Human rights agency says library worker faced discrimination
May 20, 2021 Updated Thu., May 20, 2021 at 6:22 p.m.
BOISE – The Idaho Human Rights Commission says a Boise library employee was sexually harassed and discriminated against on the job because they are nonbinary.
The independent state agency’s finding potentially clears the way for 29-year-old Jax Perez to file a discrimination lawsuit, if Perez chooses to do so. In a decision first reported by BoiseDev.com, the commission found that Perez, who does not identify as a man or woman and uses gender-neutral pronouns, was disciplined over an incident with a hostile patron at least in part because Perez is nonbinary.
Perez said that learning of the commission’s decision was an emotional moment.
“Quite frankly, I broke down crying,” Perez told the Idaho Statesman. “My rights as a human, my rights as a trans individual, my rights as a queer individual are real.”
Boise Mayor Lauren McLean said the city was still reviewing the ruling, and she noted that the incidents took place before she entered office at the start of 2020. A group of employees is working on policies and hiring practices to ensure the city has a diverse workforce that is reflective of the community, McLean said.
“We are committed to ensuring that we’re an equitable and welcoming place for all employees,” McLean said. “We’re reviewing that ruling and when we receive recommendations, we’ll look at how we can learn from the recommendations and what we can do so these things don’t happen again.”
According to the commission’s 19-page decision issued April 30, Perez, who no longer works for the library, was disciplined in June 2019 for two incidents involving Gay Pride month events.
In one, Perez organized an event at the library where a drag queen talked about Pride Month and makeup. Perez promoted the event on a neighborhood Facebook page, where several people made critical comments. In one online conversation, Perez called the dissenter a “transphobe.”
The library later received complaints about the interaction, prompting then-Library Director Kevin Booe to send a letter to Perez’ direct supervisor demanding disciplinary action.
“I do not want to see this happen again, and frankly, I don’t see a future for (Perez) at BPL,” Booe wrote.
The second incident arose June 19, 2019, after Perez organized a Gay Pride display at the library that included rainbow pins that were given away. A library visitor objected to the pins being made available to his children and said it was like giving marijuana-themed pins to children.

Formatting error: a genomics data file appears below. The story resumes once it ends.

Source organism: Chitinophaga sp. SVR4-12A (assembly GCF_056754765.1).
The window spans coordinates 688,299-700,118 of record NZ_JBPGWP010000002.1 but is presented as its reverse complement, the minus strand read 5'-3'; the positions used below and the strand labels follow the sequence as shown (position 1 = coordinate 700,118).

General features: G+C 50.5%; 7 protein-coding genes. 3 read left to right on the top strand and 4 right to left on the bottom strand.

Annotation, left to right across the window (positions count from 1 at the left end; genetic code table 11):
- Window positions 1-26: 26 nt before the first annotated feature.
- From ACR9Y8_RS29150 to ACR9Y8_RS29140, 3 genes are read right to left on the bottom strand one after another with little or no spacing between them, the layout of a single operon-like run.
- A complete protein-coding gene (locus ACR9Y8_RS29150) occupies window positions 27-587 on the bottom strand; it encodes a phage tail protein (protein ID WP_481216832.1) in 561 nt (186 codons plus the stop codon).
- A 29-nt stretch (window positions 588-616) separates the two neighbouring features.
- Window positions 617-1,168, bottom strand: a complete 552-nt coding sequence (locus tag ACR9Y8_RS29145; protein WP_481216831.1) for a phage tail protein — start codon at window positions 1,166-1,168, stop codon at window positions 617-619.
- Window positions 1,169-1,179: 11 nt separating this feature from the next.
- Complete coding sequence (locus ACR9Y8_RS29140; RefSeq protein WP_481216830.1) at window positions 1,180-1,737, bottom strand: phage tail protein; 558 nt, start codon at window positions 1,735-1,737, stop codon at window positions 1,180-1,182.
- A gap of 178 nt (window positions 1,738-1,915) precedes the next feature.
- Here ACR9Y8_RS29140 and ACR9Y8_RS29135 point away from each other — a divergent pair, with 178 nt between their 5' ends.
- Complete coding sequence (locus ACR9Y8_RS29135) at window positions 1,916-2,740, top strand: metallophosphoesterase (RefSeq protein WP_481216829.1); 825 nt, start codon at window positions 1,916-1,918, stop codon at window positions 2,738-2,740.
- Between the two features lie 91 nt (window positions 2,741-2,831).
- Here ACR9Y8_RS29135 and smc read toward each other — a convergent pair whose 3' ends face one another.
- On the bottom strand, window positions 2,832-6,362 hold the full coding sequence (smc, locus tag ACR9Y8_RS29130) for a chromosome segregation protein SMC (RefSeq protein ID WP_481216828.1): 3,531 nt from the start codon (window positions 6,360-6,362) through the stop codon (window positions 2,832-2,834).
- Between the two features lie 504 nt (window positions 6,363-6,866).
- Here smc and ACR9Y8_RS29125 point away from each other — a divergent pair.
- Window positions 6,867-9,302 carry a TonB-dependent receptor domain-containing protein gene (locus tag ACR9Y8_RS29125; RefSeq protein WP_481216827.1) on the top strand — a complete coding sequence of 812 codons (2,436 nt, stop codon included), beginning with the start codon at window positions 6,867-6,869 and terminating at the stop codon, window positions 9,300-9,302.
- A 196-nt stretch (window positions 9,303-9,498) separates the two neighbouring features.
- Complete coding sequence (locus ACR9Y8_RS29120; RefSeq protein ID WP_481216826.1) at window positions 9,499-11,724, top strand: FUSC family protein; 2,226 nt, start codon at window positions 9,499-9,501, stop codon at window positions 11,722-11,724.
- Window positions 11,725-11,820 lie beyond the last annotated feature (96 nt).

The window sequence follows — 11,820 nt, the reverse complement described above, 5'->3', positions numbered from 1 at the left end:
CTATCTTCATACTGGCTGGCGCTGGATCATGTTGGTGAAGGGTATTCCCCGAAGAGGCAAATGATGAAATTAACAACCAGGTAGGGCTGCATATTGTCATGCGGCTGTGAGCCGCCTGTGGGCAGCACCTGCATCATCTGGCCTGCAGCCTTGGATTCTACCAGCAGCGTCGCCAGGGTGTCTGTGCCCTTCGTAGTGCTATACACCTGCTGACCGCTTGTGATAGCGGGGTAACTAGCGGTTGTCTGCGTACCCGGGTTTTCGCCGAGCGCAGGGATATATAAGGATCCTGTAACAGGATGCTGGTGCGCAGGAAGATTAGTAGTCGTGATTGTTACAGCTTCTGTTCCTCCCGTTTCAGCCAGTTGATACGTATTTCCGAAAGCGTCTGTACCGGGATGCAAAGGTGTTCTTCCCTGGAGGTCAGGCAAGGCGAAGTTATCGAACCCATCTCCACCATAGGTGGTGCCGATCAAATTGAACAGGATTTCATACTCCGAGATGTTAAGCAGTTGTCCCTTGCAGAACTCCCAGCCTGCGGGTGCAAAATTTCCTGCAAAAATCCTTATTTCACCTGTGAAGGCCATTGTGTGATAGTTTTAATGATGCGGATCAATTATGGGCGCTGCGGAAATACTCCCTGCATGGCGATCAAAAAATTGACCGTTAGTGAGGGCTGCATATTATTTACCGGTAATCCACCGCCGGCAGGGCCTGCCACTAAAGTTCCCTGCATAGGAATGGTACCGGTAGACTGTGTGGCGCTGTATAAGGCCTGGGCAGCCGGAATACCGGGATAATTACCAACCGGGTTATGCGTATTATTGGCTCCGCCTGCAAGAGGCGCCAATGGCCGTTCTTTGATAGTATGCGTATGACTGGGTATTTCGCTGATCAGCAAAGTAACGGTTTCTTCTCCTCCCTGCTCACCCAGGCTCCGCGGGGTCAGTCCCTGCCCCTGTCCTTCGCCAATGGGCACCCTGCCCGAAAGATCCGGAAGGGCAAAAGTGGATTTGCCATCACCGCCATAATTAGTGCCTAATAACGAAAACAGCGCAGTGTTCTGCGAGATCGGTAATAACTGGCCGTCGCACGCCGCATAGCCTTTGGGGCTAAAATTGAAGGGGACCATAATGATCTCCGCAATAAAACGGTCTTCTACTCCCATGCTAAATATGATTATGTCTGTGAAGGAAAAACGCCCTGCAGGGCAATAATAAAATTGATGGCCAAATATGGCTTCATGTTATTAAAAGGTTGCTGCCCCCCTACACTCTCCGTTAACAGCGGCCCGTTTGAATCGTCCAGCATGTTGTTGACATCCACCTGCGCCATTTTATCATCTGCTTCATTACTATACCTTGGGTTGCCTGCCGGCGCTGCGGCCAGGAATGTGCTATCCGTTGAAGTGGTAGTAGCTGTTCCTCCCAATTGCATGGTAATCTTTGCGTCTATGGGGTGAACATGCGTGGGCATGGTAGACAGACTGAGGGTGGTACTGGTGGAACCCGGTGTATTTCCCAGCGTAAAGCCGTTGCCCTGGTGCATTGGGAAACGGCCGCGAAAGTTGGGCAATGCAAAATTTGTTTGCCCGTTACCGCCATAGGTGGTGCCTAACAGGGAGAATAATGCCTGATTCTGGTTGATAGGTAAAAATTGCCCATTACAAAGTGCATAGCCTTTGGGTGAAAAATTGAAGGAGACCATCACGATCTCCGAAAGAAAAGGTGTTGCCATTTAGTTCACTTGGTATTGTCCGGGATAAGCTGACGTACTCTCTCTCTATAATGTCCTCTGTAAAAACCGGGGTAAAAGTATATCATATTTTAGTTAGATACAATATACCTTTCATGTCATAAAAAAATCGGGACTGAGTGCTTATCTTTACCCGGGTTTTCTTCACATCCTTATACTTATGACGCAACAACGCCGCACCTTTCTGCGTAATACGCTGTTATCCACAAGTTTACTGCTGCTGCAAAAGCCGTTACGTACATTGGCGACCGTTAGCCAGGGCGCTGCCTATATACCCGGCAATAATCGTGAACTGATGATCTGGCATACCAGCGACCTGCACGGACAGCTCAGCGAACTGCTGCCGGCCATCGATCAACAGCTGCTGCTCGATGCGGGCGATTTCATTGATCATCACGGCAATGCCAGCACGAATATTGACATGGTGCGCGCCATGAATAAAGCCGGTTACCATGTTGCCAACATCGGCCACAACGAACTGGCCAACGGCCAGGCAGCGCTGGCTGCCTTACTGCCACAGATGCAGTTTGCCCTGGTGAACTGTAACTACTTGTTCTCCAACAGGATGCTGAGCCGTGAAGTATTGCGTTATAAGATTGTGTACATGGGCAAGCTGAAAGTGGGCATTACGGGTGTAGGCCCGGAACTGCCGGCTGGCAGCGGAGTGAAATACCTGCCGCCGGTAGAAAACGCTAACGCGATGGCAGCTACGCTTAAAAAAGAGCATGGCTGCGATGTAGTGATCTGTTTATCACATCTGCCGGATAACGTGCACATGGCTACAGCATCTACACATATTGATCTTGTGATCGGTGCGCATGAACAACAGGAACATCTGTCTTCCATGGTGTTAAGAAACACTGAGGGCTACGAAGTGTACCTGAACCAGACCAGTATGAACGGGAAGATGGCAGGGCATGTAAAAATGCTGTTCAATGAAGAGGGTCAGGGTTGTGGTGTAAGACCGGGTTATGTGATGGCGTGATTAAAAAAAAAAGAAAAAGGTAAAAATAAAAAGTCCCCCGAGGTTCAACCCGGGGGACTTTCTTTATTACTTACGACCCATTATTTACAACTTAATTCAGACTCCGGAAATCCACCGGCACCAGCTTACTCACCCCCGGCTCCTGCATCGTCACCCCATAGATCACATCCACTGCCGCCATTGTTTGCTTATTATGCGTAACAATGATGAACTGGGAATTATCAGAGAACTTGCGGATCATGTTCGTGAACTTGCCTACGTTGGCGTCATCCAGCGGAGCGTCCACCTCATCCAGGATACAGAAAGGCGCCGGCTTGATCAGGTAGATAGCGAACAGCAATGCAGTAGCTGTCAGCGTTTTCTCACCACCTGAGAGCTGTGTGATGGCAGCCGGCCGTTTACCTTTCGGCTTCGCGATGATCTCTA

Perez replied, “As a member of the LGBTQ community myself, I am sorry you feel that way.”
That patron later sent an email to library staff saying he felt ridiculed for his beliefs and demanding an apology, and he returned to the library the next day where Perez said the man stared in a “sinister way” for 10 to 15 minutes. That same day, Perez sent Booe a summary of what happened.
Booe then sent an email to library supervisors, referring to Perez using the wrong pronouns and demanding the supervisors provide an “exit strategy” to remove Perez from the library job.
On June 20, 2019, the city sent Perez a “notice of intent to discipline,” alleging their interaction with the patron who confronted them constituted insubordination, exhibiting antagonistic or retaliatory behavior toward city customers, and/or failure to satisfactorily perform job duties.
Sarah Martin, a human relations compliance officer for the city, later informed Booe that termination was not warranted. The city instead issued Perez a written warning that their interaction with the patron was inappropriate. The warning also said that it was also inappropriate for Perez to tell the patron they were part of the LGBTQ community.
Perez filed a complaint with human relations against Booe, claiming they were harassed by the patron and were being silenced and discriminated against by the library due to their inability to act when confronted about gender identity. The city claimed that Perez’s identification as a member of the LGBTQ community constituted a “belief or a conviction.”
The commission disagreed, saying Perez belonged to a protected class, that Booe’s role as library director influenced Perez’s discipline, and that his emails indicated a lack of understanding of gender issues, Perez’s personal identity and the city’s own policy commitments.
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